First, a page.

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California State Budget Triggers Federal Spending On High-Speed Rail

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Artist rendering of a California High-Speed Rail trail. (CA High-Speed Rail Authority)

Artist rendering of a California High-Speed Rail trail. (CA High-Speed Rail Authority)

DougSovern20100908_KCBS_0208r Doug Sovern
Doug began his career as a copy boy at the New York Times, and then...
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SACRAMENTO (KCBS/AP) _ Gov. Jerry Brown scored a big win for the $68 billion high-speed rail project this week by persuading fellow Democrats to dedicate a steady future funding source for it in the state budget.

The $108 billion general fund budget approved Sunday includes $250 million this year from the state’s cap-and-trade greenhouse gas emissions fund.

More important to rail supporters is the promise of 25 percent of all future cap-and-trade revenue each year. It signals the state’s investment in the beleaguered project, which has been saddled by delays and court challenges.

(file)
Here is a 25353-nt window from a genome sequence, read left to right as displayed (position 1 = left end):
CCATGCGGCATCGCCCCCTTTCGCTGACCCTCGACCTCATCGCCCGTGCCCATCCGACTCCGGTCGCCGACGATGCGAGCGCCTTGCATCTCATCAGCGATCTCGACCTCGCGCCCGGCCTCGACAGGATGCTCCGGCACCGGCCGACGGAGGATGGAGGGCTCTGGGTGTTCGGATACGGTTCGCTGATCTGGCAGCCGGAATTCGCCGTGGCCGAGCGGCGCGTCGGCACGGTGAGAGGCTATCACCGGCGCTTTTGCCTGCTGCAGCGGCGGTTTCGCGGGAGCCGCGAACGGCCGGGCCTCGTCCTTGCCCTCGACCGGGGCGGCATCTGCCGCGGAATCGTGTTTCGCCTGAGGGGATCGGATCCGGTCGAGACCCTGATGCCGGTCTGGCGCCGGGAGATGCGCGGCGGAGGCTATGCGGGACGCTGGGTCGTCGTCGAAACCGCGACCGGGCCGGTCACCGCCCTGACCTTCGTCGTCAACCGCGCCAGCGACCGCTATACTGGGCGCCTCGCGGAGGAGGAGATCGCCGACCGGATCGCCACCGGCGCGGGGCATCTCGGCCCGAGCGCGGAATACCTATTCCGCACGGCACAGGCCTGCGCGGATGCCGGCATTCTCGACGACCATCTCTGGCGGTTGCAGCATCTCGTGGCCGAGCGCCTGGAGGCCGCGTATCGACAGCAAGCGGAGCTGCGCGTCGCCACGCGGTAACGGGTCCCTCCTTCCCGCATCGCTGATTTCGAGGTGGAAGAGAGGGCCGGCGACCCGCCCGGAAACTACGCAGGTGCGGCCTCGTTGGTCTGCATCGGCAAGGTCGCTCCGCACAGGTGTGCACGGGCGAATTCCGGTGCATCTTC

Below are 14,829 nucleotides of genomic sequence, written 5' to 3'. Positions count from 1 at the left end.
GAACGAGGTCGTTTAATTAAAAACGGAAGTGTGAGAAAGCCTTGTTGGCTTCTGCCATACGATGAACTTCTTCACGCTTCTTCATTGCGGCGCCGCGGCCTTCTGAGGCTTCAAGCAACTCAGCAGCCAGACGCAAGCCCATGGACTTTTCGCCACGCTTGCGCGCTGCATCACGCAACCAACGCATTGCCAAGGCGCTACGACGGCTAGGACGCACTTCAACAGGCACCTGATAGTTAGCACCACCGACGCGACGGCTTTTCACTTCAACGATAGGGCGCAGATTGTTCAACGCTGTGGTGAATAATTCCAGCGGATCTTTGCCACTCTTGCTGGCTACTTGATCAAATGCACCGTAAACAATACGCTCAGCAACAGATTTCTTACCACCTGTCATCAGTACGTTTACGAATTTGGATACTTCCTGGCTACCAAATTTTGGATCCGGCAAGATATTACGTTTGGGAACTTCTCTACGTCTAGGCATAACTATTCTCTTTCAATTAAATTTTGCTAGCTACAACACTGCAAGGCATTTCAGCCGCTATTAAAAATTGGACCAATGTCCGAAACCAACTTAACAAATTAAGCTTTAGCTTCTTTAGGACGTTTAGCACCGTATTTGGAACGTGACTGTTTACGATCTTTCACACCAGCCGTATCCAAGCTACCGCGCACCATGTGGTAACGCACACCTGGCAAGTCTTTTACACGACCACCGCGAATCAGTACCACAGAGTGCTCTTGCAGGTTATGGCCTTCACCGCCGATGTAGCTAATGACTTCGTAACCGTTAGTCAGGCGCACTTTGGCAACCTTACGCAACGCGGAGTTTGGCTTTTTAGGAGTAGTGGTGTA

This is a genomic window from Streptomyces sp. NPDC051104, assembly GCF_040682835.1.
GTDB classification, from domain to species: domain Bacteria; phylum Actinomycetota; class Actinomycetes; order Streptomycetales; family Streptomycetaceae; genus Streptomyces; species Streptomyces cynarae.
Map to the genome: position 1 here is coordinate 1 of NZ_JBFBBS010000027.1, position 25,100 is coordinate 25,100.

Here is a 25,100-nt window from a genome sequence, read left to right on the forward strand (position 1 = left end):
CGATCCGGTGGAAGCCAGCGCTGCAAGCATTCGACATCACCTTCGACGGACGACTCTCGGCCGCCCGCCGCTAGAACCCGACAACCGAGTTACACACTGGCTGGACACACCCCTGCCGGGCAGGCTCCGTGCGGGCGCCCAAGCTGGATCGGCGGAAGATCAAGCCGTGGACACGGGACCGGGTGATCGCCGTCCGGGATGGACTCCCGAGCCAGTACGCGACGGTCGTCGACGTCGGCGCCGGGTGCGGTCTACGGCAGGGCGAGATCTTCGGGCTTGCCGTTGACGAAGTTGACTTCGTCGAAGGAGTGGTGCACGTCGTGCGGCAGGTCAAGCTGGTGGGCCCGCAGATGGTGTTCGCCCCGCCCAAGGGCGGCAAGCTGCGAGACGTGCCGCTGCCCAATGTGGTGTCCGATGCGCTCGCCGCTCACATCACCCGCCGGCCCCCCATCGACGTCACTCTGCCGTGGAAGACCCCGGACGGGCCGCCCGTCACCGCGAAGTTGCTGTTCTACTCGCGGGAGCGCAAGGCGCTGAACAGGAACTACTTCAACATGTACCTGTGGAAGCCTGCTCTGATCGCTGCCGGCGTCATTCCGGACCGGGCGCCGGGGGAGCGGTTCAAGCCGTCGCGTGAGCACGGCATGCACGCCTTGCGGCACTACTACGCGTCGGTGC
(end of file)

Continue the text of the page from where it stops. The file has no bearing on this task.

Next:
Rail officials believe the ongoing revenue will be enough to leverage bond borrowing and start work on new parts of the project, such as a segment connecting northern Los Angeles County to Burbank.

California State Budget Triggers Federal Spending On High-Speed Rail

KCBS Radio

Speaking in Sacramento, House Minority Leader Nancy Pelosi said the new plan meets the July 1st deadline that California start spending on the project to trigger federal investment in the railroad.

“I know we would have the funding from D.C.” she said “One of the excuses they would use is, ‘Well we don’t know if they’re going to have any funding from California’”. That question has now been answered, Pelosi said.

Last week Republican Congressman Jeff Denham from the Central Valley got the House to cut off further federal spending on California’s bullet trains.

“Why should the federal government be putting more money in a project that is non-existent today?” Denham asked.

Four California Democrats joined Denham in voting to shut down high-speed rail.

Pelosi noted the Senate can reverse that House action. California already has almost $4 billion federal dollars in hand to begin construction.

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